"...it is respectfully submitted that review of the proposed Consent Decree cannot be cleanly segregated from the funding hearing," reads the filing.

In July, the sheriff's office informed the city that estimated additional costs to bring the jail into compliance could run as much as $45 million in city dollars for the 2013 fiscal year, an increase of about $23 million from its current per prisoner per day general fund allocation. The filing says such and increase would force it to "lay off more than 600 employees or begin furloughing employees for periods in excess of thirty days."

(More after the jump)

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Friday, February 22, 2013

Violent jail, violent city

Posted By on Fri, Feb 22, 2013 at 3:55 PM

Mayor Mitch Landrieu predicted last month that he and Sheriff Marlin Gusman would have a falling out over the cost of the proposed federal consent decree for Orleans Parish Prison (OPP). It’s time for that fight to happen, and not just because of money.

City Hall and the sheriff’s office have long had a testy relationship, owing largely to the fact that the city must pay a huge chunk of the sheriff’s budget without any say in how the jail is run.

Now the stakes are much higher than money. The feds last year joined a lawsuit by the Southern Poverty Law Center (SPLC) against Gusman, alleging that he runs a jail so devoid of human decency, safety and security that it is unconstitutional. The pleadings paint a picture of a prison that rivals those of Third World countries. Some examples:

• Since January 2006, at least 39 people have died while in Gusman’s custody. An alarming number were suicides and drug-related.

• Yearly since 2008, independent experts and/or the U.S. Department of Justice (DOJ) have concluded that OPP is unsafe, unsanitary, medically unsound, poorly managed — and that’s just the beginning. Gusman denies the reports, saying they are based on “patient reports and inmate accounts.” Duh. Who else would know how bad conditions are? Last year, DOJ joined the SPLC suit to fast track the process of having conditions at the jail declared unconstitutional.

• In 2012, a review panel on prison rape singled out OPP for its “apparent culture of violence” and recommended that OPP “review the quality of the services it provides to victims of sexual assault.”

• Also last year, DOJ wrote in a letter to Gusman, “Despite our findings and repeated attempts to encourage you to meaningfully address numerous problems, the already troubling conditions [at OPP] are deteriorating.” The same letter cites “alarming conditions … [that] persist or have worsened.”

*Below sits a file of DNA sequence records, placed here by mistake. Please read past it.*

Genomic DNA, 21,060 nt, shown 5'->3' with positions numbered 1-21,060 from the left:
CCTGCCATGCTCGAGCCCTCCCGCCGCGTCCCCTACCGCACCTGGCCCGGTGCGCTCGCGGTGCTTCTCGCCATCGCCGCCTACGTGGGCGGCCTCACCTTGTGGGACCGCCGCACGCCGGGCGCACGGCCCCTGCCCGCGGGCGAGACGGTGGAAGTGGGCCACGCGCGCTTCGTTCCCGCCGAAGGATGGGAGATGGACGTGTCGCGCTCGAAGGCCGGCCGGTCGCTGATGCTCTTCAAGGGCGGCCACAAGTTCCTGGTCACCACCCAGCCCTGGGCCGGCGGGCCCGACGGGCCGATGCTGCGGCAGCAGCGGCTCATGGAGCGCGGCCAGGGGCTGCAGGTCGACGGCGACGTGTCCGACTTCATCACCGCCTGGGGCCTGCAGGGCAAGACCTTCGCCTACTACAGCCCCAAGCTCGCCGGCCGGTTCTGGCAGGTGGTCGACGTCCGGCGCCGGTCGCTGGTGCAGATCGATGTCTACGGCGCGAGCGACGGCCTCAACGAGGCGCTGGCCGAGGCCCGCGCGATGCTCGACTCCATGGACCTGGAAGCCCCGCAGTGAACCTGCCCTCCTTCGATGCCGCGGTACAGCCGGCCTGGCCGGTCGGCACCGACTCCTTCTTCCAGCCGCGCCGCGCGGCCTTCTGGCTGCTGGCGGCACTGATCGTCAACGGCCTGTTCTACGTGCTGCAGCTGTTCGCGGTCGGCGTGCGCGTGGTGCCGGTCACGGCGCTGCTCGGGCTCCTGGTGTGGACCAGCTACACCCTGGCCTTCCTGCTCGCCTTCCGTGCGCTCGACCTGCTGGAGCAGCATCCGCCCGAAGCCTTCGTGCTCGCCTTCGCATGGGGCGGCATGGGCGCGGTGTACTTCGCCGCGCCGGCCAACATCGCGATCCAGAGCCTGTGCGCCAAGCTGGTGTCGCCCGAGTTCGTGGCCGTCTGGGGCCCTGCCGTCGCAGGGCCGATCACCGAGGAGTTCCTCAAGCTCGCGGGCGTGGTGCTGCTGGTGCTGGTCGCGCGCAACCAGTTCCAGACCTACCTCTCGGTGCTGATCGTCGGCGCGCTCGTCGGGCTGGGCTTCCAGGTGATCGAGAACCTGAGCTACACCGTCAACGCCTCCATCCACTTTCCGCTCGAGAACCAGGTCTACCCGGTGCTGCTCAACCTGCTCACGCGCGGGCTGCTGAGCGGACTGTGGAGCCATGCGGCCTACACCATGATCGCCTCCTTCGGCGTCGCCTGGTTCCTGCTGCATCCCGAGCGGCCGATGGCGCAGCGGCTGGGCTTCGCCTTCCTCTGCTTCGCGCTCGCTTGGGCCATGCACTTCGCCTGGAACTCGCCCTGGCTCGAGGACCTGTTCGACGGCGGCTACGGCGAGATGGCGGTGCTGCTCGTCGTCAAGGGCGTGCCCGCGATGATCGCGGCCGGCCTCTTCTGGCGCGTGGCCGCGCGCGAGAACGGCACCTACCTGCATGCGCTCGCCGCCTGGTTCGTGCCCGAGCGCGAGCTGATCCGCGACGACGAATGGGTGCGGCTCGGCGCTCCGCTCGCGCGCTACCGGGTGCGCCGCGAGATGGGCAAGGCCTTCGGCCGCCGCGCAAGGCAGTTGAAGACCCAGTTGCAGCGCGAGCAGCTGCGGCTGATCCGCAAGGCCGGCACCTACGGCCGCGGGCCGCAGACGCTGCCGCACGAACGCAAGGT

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Thursday, February 21, 2013

Citizens group: Put NOPD under full federal control

Posted By on Thu, Feb 21, 2013 at 9:52 AM

Activist group Community United for Change (CUC) yesterday submitted a brief opposing the city of New Orleans' recent attempt to cancel the New Orleans Police Department federal consent decree. The group even goes a step further than the consent decree, asking the court to consider placing the NOPD under federal control.

"CUC urges this Court to consider placing NOPD in receivership or under the authority of the U.S. Department of Justice. The most recent actions of the City of New Orleans illustrate why they are not capable of self-governance in a constitutional manner," the brief says. "In the meantime, the Court should deny the Motion to Vacate."

CUC cites recent precedent in Oakland, Calif., where the police department has been under a consent decree since 2003. Late last year, plaintiffs claimed the department had failed to come into compliance after nearly 10 years, even though the decree was originally intended to last just five years. They petitioned a judge to place the department under federal control, rather than U.S. Department of Justice (DOJ) oversight under a mutual court agreement as in a consent decree. The department avoided receivership in name, but a December deal puts it under the authority of a federal compliance director, who has the power to fire the police chief.

The city claims the NOPD decree, coupled with another consent decree over Orleans Parish Prison, would be prohibitively expensive. The group, like the DOJ, dismisses the argument on the grounds that the city has a responsibility to ensure both constitutional policing and constitutional jail practices.

"It is shocking that the City of New Orleans takes the position that people are only entitled to a constitutional police force or a constitutional jail," the CUC memorandum says. "This latest attempt to avoid responsibility is proof positive that the NOPD and the City of New Orleans are incapable of policing themselves."

CUC previously attempted to intervene as a named plaintiff in the consent decree lawsuit. Judge Susie Morgan denied the motion in August. CUC is appealing the decision to the U.S. Court of Appeals for the Fifth Circuit.

Read CUC's brief: CUC.pdf